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How to increase the confidence level of your employees

December 14, 2020


Most of the Managers irrespective of the seniority or stage of their career face the challenge of having timid people in their team. The corporate world is cut-throat, for people starting from the CEO-level up to even the Project Managers or Team Leaders, and it’s truly an issue if you don’t have the people who are ready to take charge and execute their responsibilities confidently with a sense of enthusiasm.


Managers are occupied for most of their time with issues like business operations and expansion. No harm in that, other than the fact that the toll is taken on the time which should have been allotted for their people’s development. The direct result is low productivity, slightly distant issues are revenue and margin losses, and the long-term effect is developing low self-esteem and damaging the HR potential of once-efficient resources, attrition being a sequential event.


The gap between theory and practice


Theoretically, every Manager knows that developing their people is important. Not allotting your time to communicate with your people towards their development and upbringing is just like not lubricating your car only because you’re too busy driving it. But in practice, Managers find out, or able to find out time for the purpose on a very rare occasion. But the good news is, there are small steps that can be taken to create a great difference. Yes, you heard it right.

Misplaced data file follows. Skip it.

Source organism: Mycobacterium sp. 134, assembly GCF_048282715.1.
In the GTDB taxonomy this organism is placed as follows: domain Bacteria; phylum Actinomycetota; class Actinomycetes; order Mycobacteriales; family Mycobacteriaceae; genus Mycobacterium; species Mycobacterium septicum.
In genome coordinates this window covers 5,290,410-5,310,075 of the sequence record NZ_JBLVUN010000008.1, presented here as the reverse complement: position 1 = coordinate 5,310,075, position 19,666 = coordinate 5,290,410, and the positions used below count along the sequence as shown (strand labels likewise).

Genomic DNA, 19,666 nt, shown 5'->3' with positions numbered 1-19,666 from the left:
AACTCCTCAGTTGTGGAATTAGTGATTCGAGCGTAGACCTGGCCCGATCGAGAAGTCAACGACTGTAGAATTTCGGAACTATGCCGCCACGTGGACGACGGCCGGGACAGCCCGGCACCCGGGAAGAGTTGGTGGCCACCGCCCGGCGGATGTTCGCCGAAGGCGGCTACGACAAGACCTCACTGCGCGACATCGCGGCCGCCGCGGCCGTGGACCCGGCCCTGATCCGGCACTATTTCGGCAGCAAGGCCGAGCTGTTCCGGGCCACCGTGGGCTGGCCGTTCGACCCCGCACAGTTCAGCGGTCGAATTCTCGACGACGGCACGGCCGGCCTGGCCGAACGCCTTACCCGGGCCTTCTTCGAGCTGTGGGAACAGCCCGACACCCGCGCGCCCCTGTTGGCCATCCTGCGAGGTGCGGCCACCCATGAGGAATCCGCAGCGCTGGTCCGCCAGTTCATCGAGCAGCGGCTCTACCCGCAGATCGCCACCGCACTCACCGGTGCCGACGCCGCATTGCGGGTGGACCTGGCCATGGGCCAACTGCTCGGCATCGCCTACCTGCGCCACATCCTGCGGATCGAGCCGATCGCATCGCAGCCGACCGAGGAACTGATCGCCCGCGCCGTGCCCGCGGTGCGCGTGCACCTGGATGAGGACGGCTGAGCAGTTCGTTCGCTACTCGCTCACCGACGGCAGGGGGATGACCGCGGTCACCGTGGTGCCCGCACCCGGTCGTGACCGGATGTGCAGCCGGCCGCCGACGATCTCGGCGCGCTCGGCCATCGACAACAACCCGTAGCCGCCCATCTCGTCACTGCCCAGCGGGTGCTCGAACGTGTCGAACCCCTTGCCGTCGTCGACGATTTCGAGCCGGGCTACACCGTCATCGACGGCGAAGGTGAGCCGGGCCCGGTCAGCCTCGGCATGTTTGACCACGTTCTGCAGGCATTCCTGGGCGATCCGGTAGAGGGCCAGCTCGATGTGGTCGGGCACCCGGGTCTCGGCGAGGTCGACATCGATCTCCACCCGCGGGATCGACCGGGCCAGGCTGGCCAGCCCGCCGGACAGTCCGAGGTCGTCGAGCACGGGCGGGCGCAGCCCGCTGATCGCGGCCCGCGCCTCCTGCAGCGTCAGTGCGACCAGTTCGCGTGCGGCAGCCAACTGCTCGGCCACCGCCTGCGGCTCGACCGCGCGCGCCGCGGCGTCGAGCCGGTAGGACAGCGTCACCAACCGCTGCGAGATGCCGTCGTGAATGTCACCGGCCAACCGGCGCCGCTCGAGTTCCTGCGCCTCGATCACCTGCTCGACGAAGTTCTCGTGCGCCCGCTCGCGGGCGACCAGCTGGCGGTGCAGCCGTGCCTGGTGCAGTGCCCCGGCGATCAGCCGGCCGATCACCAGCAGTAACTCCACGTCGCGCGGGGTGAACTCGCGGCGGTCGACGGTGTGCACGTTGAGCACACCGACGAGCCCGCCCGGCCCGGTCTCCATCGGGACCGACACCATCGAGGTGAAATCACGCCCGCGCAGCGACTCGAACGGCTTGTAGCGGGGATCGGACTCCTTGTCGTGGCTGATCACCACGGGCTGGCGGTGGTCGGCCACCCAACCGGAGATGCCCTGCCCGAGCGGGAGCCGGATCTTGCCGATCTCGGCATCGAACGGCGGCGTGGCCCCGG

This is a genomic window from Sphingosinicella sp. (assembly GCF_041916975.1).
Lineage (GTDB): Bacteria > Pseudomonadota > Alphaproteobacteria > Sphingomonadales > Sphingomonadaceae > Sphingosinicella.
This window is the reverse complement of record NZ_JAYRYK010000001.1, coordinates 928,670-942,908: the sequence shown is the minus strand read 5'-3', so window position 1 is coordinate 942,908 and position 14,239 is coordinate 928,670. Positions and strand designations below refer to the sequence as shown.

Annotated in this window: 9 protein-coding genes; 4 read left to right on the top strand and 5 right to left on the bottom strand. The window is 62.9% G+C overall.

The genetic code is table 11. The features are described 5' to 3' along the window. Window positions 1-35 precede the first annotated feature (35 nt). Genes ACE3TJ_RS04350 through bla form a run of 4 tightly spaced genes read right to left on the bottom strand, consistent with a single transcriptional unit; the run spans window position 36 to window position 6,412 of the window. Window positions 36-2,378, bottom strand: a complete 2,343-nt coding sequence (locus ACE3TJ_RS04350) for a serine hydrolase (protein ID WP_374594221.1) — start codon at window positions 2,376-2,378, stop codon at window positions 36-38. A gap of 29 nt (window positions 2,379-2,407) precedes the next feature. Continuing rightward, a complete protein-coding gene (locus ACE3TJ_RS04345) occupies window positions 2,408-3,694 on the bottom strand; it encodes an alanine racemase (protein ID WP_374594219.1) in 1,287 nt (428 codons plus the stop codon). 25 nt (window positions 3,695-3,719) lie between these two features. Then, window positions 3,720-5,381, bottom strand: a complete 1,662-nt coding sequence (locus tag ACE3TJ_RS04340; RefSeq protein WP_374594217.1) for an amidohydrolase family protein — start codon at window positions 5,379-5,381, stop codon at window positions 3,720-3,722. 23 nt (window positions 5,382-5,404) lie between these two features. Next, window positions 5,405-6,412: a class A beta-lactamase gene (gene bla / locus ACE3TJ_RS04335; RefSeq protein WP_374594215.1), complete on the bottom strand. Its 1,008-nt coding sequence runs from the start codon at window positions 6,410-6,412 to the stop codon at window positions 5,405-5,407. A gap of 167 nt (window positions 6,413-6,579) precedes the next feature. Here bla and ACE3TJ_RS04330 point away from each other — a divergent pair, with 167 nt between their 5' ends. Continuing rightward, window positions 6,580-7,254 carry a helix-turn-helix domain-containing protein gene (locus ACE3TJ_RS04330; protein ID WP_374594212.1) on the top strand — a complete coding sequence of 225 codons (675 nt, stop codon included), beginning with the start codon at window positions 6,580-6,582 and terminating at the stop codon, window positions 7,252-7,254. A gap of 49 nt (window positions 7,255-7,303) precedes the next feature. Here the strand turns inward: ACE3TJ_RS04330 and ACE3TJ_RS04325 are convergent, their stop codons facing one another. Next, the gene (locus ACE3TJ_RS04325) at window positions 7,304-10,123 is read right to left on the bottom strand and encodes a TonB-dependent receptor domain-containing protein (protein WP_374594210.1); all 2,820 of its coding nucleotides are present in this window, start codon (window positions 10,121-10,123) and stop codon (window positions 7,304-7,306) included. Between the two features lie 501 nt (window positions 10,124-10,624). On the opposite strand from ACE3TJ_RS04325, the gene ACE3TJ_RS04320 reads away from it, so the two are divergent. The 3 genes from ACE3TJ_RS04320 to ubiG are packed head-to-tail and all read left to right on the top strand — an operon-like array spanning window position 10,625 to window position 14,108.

Changing the way of communication with the individuals


You can start with the timid people by slightly changing your way of communication. When you assign people with a new task you can refill the zeal reservoir of your people by just praising them a little about their performance in the last assignment. Maybe they did not perform up to the best, but every possibility is there that they did good in some parts of it, at the least. So, unless the project was a sheer failure, you can always find out a handful of points to pat their back. Just add a bit of spice to it by telling how it helped the organization or the team.


Let me give one example. Consider that you are going to assign Joe to a new web development project. Getting to the office you called him. While he appeared you told him, “Hey Joe, good morning. We are pleased to assign you to this new web development project.” And immediately you delve into the terms with the client and every technicality.